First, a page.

By Paul Lienert and Marilyn Thompson DETROIT/WASHINGTON (Reuters) - General Motors Co in 2005 decided not to change an ignition switch eventually linked to the deaths of at least 13 people because it would have added about a dollar to the cost of each car, according to an internal GM document provided to U.S. congressional investigators. The U.S. House Committee on Energy and Commerce released the documents on Tuesday as lawmakers asked CEO Mary Barra why GM failed to recall 2.6 million cars until more than a decade after it first noticed a switch problem that could cut off engines and disable airbags, power steering and power brakes. Colorado Congresswoman Diana DeGette cited a 2005 GM document that she said showed a cost of 57 cents per fix. However, Reuters obtained what appeared to be a separate document, a series of 2005 emails between GM engineers debating whether to make a change to the ignition switch.
By Jonathan Allen NEW YORK (Reuters) - The question of whether a fragile Picasso painting in New York City's Four Seasons restaurant will crumble if taken down to allow repairs to the wall it hangs on will go to a state court judge on Wednesday. The dispute between the restaurant's landlord and the painting's owner takes place in a grand setting: The Seagram Building, the influential masterpiece of International Style corporate architecture designed by Mies van der Rohe. Aby Rosen, the real estate developer who has owned the Seagram Building since 2000, wants the Picasso taken down from its prominent mount amid the rich and powerful who dine at the Four Seasons on the skyscraper's ground floor. The 19-foot-high (5.8-meter-high) unframed painted theater curtain depicting figures overlooking a bullring has hung in the hallway between two dining rooms since the restaurant's 1959 opening, earning the hallway the nickname "Picasso Alley." Rosen contends the wall on which it hangs has been damaged by moisture and steam from the kitchens on the other side, according to papers filed with the state supreme court in Manhattan.
WASHINGTON (AP) — All politics is local, the saying goes. But in some American cities, local politics has gone international, with city governments finding themselves caught in historical disputes between two close U.S. allies: Japan and South Korea.
WASHINGTON (AP) — General Motors CEO Mary Barra didn't squirm on the hot seat Tuesday. On the job less than three months, she calmly answered or deflected tough questions from a congressional committee about faulty parts responsible for at least 13 deaths and the recall of 2.6 million cars.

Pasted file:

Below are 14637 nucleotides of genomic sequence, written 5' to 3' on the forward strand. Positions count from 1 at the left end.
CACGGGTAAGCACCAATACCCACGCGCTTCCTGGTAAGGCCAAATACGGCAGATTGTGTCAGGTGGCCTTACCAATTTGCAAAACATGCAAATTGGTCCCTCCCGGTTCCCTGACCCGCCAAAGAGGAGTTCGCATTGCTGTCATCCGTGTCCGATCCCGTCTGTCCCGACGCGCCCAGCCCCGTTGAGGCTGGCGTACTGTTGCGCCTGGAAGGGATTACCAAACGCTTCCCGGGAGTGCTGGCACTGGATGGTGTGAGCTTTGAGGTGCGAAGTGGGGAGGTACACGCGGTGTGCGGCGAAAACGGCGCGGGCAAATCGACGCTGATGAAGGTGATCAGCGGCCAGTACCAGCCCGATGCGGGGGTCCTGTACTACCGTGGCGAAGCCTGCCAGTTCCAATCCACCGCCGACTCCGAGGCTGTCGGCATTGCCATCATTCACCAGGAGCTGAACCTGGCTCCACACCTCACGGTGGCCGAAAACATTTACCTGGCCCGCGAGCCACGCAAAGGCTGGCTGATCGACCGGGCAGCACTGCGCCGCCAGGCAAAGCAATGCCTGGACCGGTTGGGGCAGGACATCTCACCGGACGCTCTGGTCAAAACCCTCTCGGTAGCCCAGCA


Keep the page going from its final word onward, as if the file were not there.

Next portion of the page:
WASHINGTON (AP) — Reeling from allegations by federal prosecutors that he knew about the dirty tricks that helped him get elected four years ago, District of Columbia Mayor Vincent Gray tried to rally his base. But his core supporters weren't nearly enough, as a scandal-weary electorate rallied behind a much-younger challenger who promised honest and ethical leadership.
By Laila Kearney RICHMOND, California (Reuters) - A California city in the pricey San Francisco Bay Area postponed a vote on Tuesday to raise its minimum wage to $12.30, which if passed would be among the highest municipal "living wage" rates in the United States. The proposal before the city council in Richmond, an industrial city of about 100,000 people east of San Francisco, comes as Democratic politicians across the United States are raising concerns about the growing gap between the poorest and richest Americans. The wage hike would increase wages gradually from $8 to $9 an hour by the end of 2014 and to $9.60 in 2015. The $12.30 wage would be fully phased in by 2017.
WASHINGTON (AP) — Republican senators are entrenching themselves in small states that elected Democrats a few years ago, brightening the GOP's future if Americans continue their trend of voting for the same party in Senate and presidential races.
By Ian Simpson WASHINGTON (Reuters) - District of Columbia city council member Muriel Bowser swept to victory over scandal-plagued Mayor Vincent Gray in the U.S. capital's crowded Democratic Party primary on Wednesday. Winning the Democratic primary is seen as tantamount to taking the general election in the heavily Democratic city. "God bless you, and let's go to work," Bowser, a city council member for the past seven years, told cheering supporters. In the November election, Bowser will face David Catania, an openly gay independent member of the city council who is seen as the strongest challenger.